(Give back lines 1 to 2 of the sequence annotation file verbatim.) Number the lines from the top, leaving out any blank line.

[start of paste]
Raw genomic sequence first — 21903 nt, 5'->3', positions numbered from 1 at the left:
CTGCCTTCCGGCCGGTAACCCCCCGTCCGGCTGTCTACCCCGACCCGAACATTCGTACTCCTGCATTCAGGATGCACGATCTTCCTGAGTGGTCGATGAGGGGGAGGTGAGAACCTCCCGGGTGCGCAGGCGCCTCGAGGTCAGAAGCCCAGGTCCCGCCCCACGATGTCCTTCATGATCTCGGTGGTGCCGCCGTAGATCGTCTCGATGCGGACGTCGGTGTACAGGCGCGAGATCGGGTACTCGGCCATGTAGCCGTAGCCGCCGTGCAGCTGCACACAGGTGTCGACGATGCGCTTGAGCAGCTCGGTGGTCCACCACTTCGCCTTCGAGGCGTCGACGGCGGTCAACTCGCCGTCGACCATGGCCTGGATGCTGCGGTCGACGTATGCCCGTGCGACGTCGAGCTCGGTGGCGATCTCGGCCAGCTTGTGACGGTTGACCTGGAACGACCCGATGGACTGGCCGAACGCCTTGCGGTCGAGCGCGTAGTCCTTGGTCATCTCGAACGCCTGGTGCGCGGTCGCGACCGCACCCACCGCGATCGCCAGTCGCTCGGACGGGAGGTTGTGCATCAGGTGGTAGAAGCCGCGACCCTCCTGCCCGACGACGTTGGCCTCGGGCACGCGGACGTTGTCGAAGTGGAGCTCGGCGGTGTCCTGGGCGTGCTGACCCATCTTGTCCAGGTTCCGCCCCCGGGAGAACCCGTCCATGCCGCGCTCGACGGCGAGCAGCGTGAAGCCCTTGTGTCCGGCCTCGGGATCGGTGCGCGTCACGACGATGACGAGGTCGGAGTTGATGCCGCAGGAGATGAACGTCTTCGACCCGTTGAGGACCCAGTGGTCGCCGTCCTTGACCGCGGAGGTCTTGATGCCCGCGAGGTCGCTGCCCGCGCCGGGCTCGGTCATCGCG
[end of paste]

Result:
Raw genomic sequence first — 21903 nt, 5'->3', positions numbered from 1 at the left:
CTGCCTTCCGGCCGGTAACCCCCCGTCCGGCTGTCTACCCCGACCCGAACATTCGTACTCCTGCATTCAGGATGCACGATCTTCCTGAGTGGTCGATGAGGGGGAGGTGAGAACCTCCCGGGTGCGCAGGCGCCTCGAGGTCAGAAGCCCAGGTCCCGCCCCACGATGTCCTTCATGATCTCGGTGGTGCCGCCGTAGATCGTCTCGATGCGGACGTCGGTGTACAGGCGCGAGATCGGGTACTCGGCCATGTAGCCGTAGCCGCCGTGCAGCTGCACACAGGTGTCGACGATGCGCTTGAGCAGCTCGGTGGTCCACCACTTCGCCTTCGAGGCGTCGACGGCGGTCAACTCGCCGTCGACCATGGCCTGGATGCTGCGGTCGACGTATGCCCGTGCGACGTCGAGCTCGGTGGCGATCTCGGCCAGCTTGTGACGGTTGACCTGGAACGACCCGATGGACTGGCCGAACGCCTTGCGGTCGAGCGCGTAGTCCTTGGTCATCTCGAACGCCTGGTGCGCGGTCGCGACCGCACCCACCGCGATCGCCAGTCGCTCGGACGGGAGGTTGTGCATCAGGTGGTAGAAGCCGCGACCCTCCTGCCCGACGACGTTGGCCTCGGGCACGCGGACGTTGTCGAAGTGGAGCTCGGCGGTGTCCTGGGCGTGCTGACCCATCTTGTCCAGGTTCCGCCCCCGGGAGAACCCGTCCATGCCGCGCTCGACGGCGAGCAGCGTGAAGCCCTTGTGTCCGGCCTCGGGATCGGTGCGCGTCACGACGATGACGAGGTCGGAGTTGATGCCGCAGGAGATGAACGTCTTCGACCCGTTGAGGACCCAGTGGTCGCCGTCCTTGACCGCGGAGGTCTTGATGCCCGCGAGGTCGCTGCCCGCGCCGGGCTCGGTCATCGCG